Guest Opinion: Californians must save themselves | September 10, 2010 | Palo Alto Weekly | Palo Alto Online |

Palo Alto Weekly

Spectrum - September 10, 2010

Guest Opinion: Californians must save themselves

by Scott Carlson

Walk around pleasant Palo Alto and you may not know that California has had a nervous breakdown

This story contains 961 words.

Stories older than 90 days are available only to subscribing members. Please help sustain quality local journalism by becoming a subscribing member today.

If you are already a member, please log in so you can continue to enjoy unlimited access to stories and archives. Membership starts at $12 per month and may be cancelled at any time.

Log in     Join

Scott Carlson is a freelance writer who lives in Palo Alto's Lincolnville (Lincoln-Melville) neighborhood with his wife and two children. He can be e-mailed at


Posted by Ano Nymous
a resident of another community
on Sep 10, 2010 at 10:19 pm

We could have saved ourselves 30 years ago, by:
1) Kicking and keeping out the illegals, and
2) Refusing to pay people to have an infinite number of babies on our dime.

Posted by illegal?
a resident of Southgate
on Sep 11, 2010 at 1:04 am

hmmm? let's see. europeans "discovered" the america native americans dwelled in. the question is who is the true illegal? now that's debatable.

Posted by Walter_E_Wallis
a resident of Midtown
on Sep 11, 2010 at 3:08 am

Walter_E_Wallis is a registered user.

Southgate, what is, is. The game goes on from here. Before Europeans arrived here, land ownership was already up for grabs. If you insist on a redeal of every hand, no game gets played.

Posted by Cynic
a resident of Leland Manor/Garland Drive
on Sep 11, 2010 at 5:34 am

Not too late, we can still turn this Titanic. But, we won't. Too many uninformed voters. I have turned into a cynic.

For example, I am betting Jerry Brown wins this election. He has a "D" after his name and folks are too foolish to vote for anything other than a "D". They won't see his history, and who he is, and what he did before to California. They are presented with a STARK reality, no guessing, no reason to know anything other than the truth..and still they will vote for him because he has a "D" after his name and, maybe a few will even go so far as to think "Well, he has more experience" ...( without looking at what kind and what the results were)

And therein lies the problem. People simply don't think.

Posted by Scott Carlson
a resident of Community Center
on Sep 11, 2010 at 9:44 am

While I'm more optimistic--a necessity, I think--than "Cynic" about the long-term future, I may be as cynical as s/he is about the election for governor. That is, our legislative/structural problems are such that it is largely irrelevant who the governor is. Either one will likely "fail"--i.e., not achieve any meaningful change in the way the state is being governed. My hope is that a larger number of people begin having a conversation on the terms Mathews and Paul are presenting; on their merits or not.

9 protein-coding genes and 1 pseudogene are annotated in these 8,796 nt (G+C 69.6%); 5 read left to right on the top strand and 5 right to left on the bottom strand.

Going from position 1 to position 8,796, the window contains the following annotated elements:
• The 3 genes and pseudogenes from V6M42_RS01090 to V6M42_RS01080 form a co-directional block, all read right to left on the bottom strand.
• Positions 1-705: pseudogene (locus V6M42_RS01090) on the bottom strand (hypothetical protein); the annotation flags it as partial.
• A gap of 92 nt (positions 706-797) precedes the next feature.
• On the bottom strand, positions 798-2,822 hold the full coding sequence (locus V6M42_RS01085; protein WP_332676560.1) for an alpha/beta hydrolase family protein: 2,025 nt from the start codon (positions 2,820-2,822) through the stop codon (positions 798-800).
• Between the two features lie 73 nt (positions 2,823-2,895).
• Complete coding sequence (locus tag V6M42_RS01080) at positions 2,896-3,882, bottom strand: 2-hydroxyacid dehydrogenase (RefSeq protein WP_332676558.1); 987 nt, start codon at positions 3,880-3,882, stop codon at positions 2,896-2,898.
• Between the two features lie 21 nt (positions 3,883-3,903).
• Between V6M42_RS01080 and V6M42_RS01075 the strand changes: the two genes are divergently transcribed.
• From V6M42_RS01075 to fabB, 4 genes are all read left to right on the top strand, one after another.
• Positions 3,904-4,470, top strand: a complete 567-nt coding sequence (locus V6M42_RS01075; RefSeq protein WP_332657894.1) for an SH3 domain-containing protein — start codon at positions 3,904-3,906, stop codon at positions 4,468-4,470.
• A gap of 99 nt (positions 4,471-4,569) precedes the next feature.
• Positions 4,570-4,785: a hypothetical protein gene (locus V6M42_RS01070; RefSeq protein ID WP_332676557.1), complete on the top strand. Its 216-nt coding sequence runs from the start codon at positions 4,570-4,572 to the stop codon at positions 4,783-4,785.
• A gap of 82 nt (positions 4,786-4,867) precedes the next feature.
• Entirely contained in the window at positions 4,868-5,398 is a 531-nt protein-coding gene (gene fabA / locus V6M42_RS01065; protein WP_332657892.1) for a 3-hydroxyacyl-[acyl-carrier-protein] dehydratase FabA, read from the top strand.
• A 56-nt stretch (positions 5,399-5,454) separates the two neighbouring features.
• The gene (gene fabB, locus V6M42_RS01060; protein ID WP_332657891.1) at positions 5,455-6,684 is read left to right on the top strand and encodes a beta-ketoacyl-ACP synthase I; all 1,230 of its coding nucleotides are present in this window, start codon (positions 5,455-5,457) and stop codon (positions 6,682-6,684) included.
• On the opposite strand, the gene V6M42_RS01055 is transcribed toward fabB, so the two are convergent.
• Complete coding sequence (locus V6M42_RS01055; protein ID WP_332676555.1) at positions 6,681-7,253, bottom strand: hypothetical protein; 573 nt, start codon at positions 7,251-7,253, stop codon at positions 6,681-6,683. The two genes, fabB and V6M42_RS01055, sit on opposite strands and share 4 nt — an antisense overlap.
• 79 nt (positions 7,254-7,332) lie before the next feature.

Posted by stephen levy
a resident of University South
on Sep 11, 2010 at 11:14 am

stephen levy is a registered user.


Thanks for bringing the book to Town Square attention.

Here is a link to the book and some of the key ideas.

Web Link

A couple of the interesting ideas in the book are 1( instant runoff voting and 2) requiring funding whenever we pass a state bond just as we do for local Palo Alto bonds.

The idea behind instant runoff voting is that your second and third choices can count. A voter ranks all of the candidates. When votes are counted the last place finisher is eliminated and his/her votes are redistributed to other candidates in his/her order of preference, This continues until one candidate has 50% of the vote.

This has two benefits. First a voter can vote Libertarian or Green and know that their second place vote will count. Second, candidates have to court Libertarian and Green voters, conservatives and liberals because their second place votes will count.

The benefits of tying funding to state bond elections are 1) you will get better decision making (think about water bonds or high speed rail for example) and 2) gradually the state budget spending on debt service will decline as bonds will be funded, if passed, by new dedicated funding.

Posted by Erik
a resident of Professorville
on Sep 11, 2010 at 11:58 am

I shall read the book. I must say, though, that it sounds like a vehicle to make it even easier to raise taxes and add additional anti-business regulations. I think we will need to hit rock bottom before we stop demanding more state spending. State spending is not "free".

T.J. Rodgers, of Cypress Semiconductors, is on record saying that he has been partially forced out of California, due to over regulation and taxation issues. Such decisions constitute a very big hit to our economy.

Our bond rating is the worst of all the states. We continue to pass bond issues (like high speed rail), because they sound good or green or just. It may well be that the bond market will determine our future, and impose discipline on us.